Donald Trump is not kind or gentle. Far from it. But his legacy is a kinder, gentler Republican Party. I know that is an outrageous, counter-intuitive, paradoxical, and ironic thing to say, but hear me out.
As the virtual Republican National Convention gets under way, beginning today and lasting through Thursday (watch it online here and for TV coverage see this), it’s worth considering just how much President Trump has changed the Republican party and, indeed, American conservatism.
Gone is Neo-conservatism with its military interventions to spread democracy throughout the world. President Trump threatened and blustered and alarmed, but he didn’t invade anyone. George Bush I, who coined the term, was kind and gentle, and so, by all accounts, is George Bush II. But they gave us Operation Desert Storm, the War in Iraq, and the War in Afghanistan.
Gone is free-market, big business Republicanism. Today, the working class has become the Republican base! Free-trade that led to globalization and the export of American jobs has been replaced by tariffs and other protectionist economic policies. That would have been unthinkable for the Republican party of yore. So are anti-trust actions and threats to break up big tech. Conversely, big business is supporting the Democrats.
Gone is fiscal conservatism, with penny-pinching Republicans agitating for decreased government spending and balanced budgets. Under Trump, with the full acquiescence of the Republicans in the legislative branch, the federal government has just racked up a debt of $20.53 trillion, which is 106% of the Gross Domestic Product. This crosses the line, whereby what the government owes is greater than the value of the entire American economy. But the deficit spending means a more generous government, to the point of cutting $1200 checks for virtually all Americans, whether they need it or not.
Gone is limited-government conservatism. Under Trump we have a new activist central government, bailing out everybody during the coronavirus epidemic and issuing Executive Orders like Barack Obama. But the notion that individuals should solve their own problems, a mindset that has traditionally reigned in Republican and conservative circles, is hard to find now. Republicans now agree that government should be a problem-solver.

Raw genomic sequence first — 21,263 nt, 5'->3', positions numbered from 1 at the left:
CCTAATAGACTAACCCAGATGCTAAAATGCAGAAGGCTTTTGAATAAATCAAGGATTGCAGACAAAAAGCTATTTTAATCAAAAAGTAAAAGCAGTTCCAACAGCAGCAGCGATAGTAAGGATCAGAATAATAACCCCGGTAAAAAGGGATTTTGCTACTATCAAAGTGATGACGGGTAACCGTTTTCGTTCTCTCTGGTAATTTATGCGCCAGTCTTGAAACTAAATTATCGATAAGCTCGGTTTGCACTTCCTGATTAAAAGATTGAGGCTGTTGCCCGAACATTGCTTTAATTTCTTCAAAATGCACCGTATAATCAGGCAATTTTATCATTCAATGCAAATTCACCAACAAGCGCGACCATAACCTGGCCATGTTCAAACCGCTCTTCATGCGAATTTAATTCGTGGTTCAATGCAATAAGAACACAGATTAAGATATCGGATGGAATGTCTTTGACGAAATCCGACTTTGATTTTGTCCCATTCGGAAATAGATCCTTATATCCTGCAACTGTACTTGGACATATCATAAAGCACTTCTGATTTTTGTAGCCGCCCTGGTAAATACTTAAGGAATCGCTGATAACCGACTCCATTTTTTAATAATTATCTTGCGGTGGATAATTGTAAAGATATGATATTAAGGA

In the place of these seemingly cold-hearted kinds of conservatism, the Republican Party now has Sen. Marco Rubio’s common good capitalism and Sen. Josh Hawley’s combination of social conservatism and populist economics.
Now I myself, being of the penny-pinching small-government sort, remain skeptical of at least some of these kinder and gentler Republican ideas. I do, however, appreciate the Republican turn towards the interest of ordinary, non-elite Americans.
I’m certainly not denying the many cases of President Trump being unkind and ungentle, especially when he gets on Twitter. He comes down harshly on immigration. Then again, the old big-business Republicans used to favor increased immigration as a good source of cheap labor, something opposed by Democrats when they used to be advocates of American workers. Trump comes down hard for law and order. And yet, he and his party pushed through some significant–and comparatively kinder and gentler–criminal justice reform.
As he will tell you, Trump acts viscerally–“my gut tells me. . .”–rather than ideologically. But the Republicans under his influence have turned his policies and talking points into a populist ideology that is, indeed–for better or for worse– kinder and gentler than what Republicans usually stood for pre-Trump.
He and his party don’t get enough credit for this. If Trump himself were kinder and gentler, they would.